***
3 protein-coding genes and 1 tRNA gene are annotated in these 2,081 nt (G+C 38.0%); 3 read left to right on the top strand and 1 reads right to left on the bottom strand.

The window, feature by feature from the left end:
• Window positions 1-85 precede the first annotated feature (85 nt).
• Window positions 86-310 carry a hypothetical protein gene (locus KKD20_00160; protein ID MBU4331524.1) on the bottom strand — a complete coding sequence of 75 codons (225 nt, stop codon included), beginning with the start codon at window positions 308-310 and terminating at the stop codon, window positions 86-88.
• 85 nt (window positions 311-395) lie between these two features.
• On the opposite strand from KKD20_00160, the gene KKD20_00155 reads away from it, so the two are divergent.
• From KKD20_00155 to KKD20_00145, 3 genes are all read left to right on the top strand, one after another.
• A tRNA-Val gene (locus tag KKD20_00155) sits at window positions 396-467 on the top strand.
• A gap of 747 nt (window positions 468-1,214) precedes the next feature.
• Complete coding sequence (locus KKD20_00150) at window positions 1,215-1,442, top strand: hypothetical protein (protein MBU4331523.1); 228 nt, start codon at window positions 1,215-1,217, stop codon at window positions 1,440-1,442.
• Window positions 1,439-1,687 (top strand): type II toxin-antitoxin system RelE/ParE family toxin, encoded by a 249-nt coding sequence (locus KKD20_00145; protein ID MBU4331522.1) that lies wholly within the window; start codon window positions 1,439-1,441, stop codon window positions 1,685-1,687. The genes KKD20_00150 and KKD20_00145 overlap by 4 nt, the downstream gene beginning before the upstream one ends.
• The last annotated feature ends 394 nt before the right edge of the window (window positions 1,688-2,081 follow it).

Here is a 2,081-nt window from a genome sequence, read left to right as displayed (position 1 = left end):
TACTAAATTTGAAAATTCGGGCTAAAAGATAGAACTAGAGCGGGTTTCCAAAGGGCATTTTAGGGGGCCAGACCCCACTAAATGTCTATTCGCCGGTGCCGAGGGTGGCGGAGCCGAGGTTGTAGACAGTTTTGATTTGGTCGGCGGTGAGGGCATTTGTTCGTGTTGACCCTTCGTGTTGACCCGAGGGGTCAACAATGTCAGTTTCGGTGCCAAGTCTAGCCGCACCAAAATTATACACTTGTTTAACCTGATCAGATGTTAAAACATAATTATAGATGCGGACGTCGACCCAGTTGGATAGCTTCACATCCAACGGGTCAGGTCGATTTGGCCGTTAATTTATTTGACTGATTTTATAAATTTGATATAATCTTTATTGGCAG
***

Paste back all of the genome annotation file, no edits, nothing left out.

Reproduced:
3 protein-coding genes and 1 tRNA gene are annotated in these 2,081 nt (G+C 38.0%); 3 read left to right on the top strand and 1 reads right to left on the bottom strand.

The window, feature by feature from the left end:
• Window positions 1-85 precede the first annotated feature (85 nt).
• Window positions 86-310 carry a hypothetical protein gene (locus KKD20_00160; protein ID MBU4331524.1) on the bottom strand — a complete coding sequence of 75 codons (225 nt, stop codon included), beginning with the start codon at window positions 308-310 and terminating at the stop codon, window positions 86-88.
• 85 nt (window positions 311-395) lie between these two features.
• On the opposite strand from KKD20_00160, the gene KKD20_00155 reads away from it, so the two are divergent.
• From KKD20_00155 to KKD20_00145, 3 genes are all read left to right on the top strand, one after another.
• A tRNA-Val gene (locus tag KKD20_00155) sits at window positions 396-467 on the top strand.
• A gap of 747 nt (window positions 468-1,214) precedes the next feature.
• Complete coding sequence (locus KKD20_00150) at window positions 1,215-1,442, top strand: hypothetical protein (protein MBU4331523.1); 228 nt, start codon at window positions 1,215-1,217, stop codon at window positions 1,440-1,442.
• Window positions 1,439-1,687 (top strand): type II toxin-antitoxin system RelE/ParE family toxin, encoded by a 249-nt coding sequence (locus KKD20_00145; protein ID MBU4331522.1) that lies wholly within the window; start codon window positions 1,439-1,441, stop codon window positions 1,685-1,687. The genes KKD20_00150 and KKD20_00145 overlap by 4 nt, the downstream gene beginning before the upstream one ends.
• The last annotated feature ends 394 nt before the right edge of the window (window positions 1,688-2,081 follow it).

Here is a 2,081-nt window from a genome sequence, read left to right as displayed (position 1 = left end):
TACTAAATTTGAAAATTCGGGCTAAAAGATAGAACTAGAGCGGGTTTCCAAAGGGCATTTTAGGGGGCCAGACCCCACTAAATGTCTATTCGCCGGTGCCGAGGGTGGCGGAGCCGAGGTTGTAGACAGTTTTGATTTGGTCGGCGGTGAGGGCATTTGTTCGTGTTGACCCTTCGTGTTGACCCGAGGGGTCAACAATGTCAGTTTCGGTGCCAAGTCTAGCCGCACCAAAATTATACACTTGTTTAACCTGATCAGATGTTAAAACATAATTATAGATGCGGACGTCGACCCAGTTGGATAGCTTCACATCCAACGGGTCAGGTCGATTTGGCCGTTAATTTATTTGACTGATTTTATAAATTTGATATAATCTTTATTGGCAG